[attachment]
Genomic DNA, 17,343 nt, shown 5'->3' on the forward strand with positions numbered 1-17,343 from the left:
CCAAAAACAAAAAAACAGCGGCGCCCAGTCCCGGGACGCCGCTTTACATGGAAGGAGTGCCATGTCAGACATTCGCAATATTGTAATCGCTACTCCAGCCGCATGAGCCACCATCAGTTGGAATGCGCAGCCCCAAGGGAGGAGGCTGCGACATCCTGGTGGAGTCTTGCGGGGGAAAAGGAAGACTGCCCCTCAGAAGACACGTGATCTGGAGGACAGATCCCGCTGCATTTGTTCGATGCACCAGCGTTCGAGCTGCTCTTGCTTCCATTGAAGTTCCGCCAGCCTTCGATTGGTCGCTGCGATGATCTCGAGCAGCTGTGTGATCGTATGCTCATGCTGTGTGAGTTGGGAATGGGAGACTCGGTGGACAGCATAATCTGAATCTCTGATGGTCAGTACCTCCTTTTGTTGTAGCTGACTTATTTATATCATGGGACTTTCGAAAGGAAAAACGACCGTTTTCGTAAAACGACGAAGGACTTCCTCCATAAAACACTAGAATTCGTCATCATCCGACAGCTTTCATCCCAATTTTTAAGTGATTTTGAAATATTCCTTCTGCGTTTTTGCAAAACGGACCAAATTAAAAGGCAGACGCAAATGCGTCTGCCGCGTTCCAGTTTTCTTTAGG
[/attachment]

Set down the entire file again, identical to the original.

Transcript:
Genomic DNA, 17,343 nt, shown 5'->3' on the forward strand with positions numbered 1-17,343 from the left:
CCAAAAACAAAAAAACAGCGGCGCCCAGTCCCGGGACGCCGCTTTACATGGAAGGAGTGCCATGTCAGACATTCGCAATATTGTAATCGCTACTCCAGCCGCATGAGCCACCATCAGTTGGAATGCGCAGCCCCAAGGGAGGAGGCTGCGACATCCTGGTGGAGTCTTGCGGGGGAAAAGGAAGACTGCCCCTCAGAAGACACGTGATCTGGAGGACAGATCCCGCTGCATTTGTTCGATGCACCAGCGTTCGAGCTGCTCTTGCTTCCATTGAAGTTCCGCCAGCCTTCGATTGGTCGCTGCGATGATCTCGAGCAGCTGTGTGATCGTATGCTCATGCTGTGTGAGTTGGGAATGGGAGACTCGGTGGACAGCATAATCTGAATCTCTGATGGTCAGTACCTCCTTTTGTTGTAGCTGACTTATTTATATCATGGGACTTTCGAAAGGAAAAACGACCGTTTTCGTAAAACGACGAAGGACTTCCTCCATAAAACACTAGAATTCGTCATCATCCGACAGCTTTCATCCCAATTTTTAAGTGATTTTGAAATATTCCTTCTGCGTTTTTGCAAAACGGACCAAATTAAAAGGCAGACGCAAATGCGTCTGCCGCGTTCCAGTTTTCTTTAGG